M+ will be three times the size of the Tate Modern in terms of public space. Part of the HK$23bn (US$2.9bn) West Kowloon Cultural District project, the 60,000 sq. m museum will sit on the edge of a park, so it will have space to expand “like the Met in New York”, Nittve says. The incredible simplicity of the building’s design, he says, will be “a blessing”. Spectacular views over the harbour and towards West Kowloon’s skyscrapers, will also help make visiting the building “welcoming, generous and democratic”, he hopes.

It will also be well connected to the mainland: the terminus for the high-speed rail link XRL, which will stretch from Hong Kong to Beijing, is being built “300 metres from our entrance”, he says.

Importance of Inflation

While China’s economy might be cooling, Hong Kong’s remains steady. “The Hong Kong government is quite wealthy and it has incredible reserves,” Nittve says. How public money is spent, not least on M+ and the West Kowloon Cultural District, is closely scrutinised. “It’s no secret that Hong Kong is a complicated place,” he says diplomatically. “M+ is brand new and there was nothing to benchmark against.”

Nittve says that people now better understand what M+ is aiming to do. The seven Mobile M+ pop-up projects, in particular “Inflation!”, the open-air exhibition of large-scale inflatable sculpture, which was up (and down, in stormy weather) during last year’s Art Basel in Hong Kong, was a key event. The US artist Paul McCarthy’s Complex Pile, 2007, a huge inflatable of a pile of excrement, was, Nittve says, Hong Kong’s equivalent of the Tate acquiring Carl Andre’s sculpture of stacked bricks, Equivalent VIII, 1966, in the 1970s. “It was the first time in Hong Kong that a wide public had a big discussion about what art can be. Can it be serious and still fun? Can it be a pile of whatever [Complex Pile] was?”

The only woman artist in “Inflation!” was Cao Fei, who created a big suckling pig, House of Treasures, 2013. When director of the Moderna Museet in Stockholm, Nittve made a point of acquiring work by women artists. The short history of contemporary Chinese art has been an almost exclusively male affair. He thinks the time is right to “revise” that history. “The premium medium in the eyes of the West was big paintings, and it’s men that tend to make big paintings,” he says. Look beyond that traditional male-dominated domain to photography, video and performance, he says, and you can find important works by women artists. “We have to be alert in these fields.”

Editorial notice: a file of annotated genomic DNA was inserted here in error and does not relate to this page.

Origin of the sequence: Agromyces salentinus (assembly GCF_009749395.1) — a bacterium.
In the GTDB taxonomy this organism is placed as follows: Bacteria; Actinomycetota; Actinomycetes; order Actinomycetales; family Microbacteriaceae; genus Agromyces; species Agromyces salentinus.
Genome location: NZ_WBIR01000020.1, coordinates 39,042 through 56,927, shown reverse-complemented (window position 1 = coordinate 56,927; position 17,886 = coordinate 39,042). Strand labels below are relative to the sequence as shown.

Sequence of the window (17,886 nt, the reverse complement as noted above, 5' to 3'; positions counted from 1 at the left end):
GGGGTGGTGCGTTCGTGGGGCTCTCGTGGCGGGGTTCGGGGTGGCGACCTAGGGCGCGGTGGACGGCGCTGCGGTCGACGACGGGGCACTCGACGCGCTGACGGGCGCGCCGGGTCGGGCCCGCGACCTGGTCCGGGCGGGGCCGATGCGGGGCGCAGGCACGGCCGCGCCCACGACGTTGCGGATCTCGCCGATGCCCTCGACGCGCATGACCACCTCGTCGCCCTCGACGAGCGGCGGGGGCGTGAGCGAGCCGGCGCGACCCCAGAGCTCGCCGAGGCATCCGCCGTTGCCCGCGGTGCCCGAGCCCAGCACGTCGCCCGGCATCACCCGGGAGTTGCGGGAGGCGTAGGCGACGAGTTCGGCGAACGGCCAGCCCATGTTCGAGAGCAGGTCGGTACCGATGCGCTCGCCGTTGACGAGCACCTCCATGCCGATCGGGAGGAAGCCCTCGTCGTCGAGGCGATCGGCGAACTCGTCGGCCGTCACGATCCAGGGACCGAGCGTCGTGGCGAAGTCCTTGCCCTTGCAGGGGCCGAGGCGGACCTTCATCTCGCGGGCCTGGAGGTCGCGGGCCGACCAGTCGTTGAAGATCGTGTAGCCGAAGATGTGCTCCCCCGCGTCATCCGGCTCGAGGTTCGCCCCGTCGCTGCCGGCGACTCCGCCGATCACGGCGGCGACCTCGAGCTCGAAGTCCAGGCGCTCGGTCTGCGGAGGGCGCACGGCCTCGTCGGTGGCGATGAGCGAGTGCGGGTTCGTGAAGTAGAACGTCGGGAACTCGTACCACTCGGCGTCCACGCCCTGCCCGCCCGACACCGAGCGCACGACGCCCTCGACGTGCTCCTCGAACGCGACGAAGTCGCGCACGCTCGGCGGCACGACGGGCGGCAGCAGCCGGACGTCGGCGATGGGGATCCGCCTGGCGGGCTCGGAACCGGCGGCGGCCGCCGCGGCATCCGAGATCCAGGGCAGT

Sweden to Hong Kong, by way of London

Lars Nittve brings to M+ experience of creating a Modern and contemporary art museum in London. He was the founding director (1998-2001) of the Tate Modern. He then returned to his native Sweden to run the Moderna Museet (2001-10), where he had been the chief curator in the late 1980s. He moved to London, having been at the helm of the Louisiana Museum of Modern Art in Denmark (1995-98). When the Tate Modern opened in 2000, he told The Art Newspaper he wanted it to be “on the one hand this amazing museum of Modern art and also to try to build in the ethos of a small Kunsthalle with a quick, experimental way of working”. More than 4.7 million visitors went in the first year, more than double the estimated number.

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Comments

20 May 14
12:28 CET

H C TSUI, HONG KONG

What we have in our piggy bank of art collection so far is a concocted mix bag of Asia related works, no matter if they are in their titles or by whom. But this toy of art is huge, incidentally a permanent exhibition space of 26000 sq m net. The task of filling it up is getting more frantic by the month. The recent acquisition of Kuramata’s sushi bar interior is another bizarre piece to fill the space, given the anonymous design of the work, non-connectivity with the local culture and a ridiculous price tag of 15 Million HKD.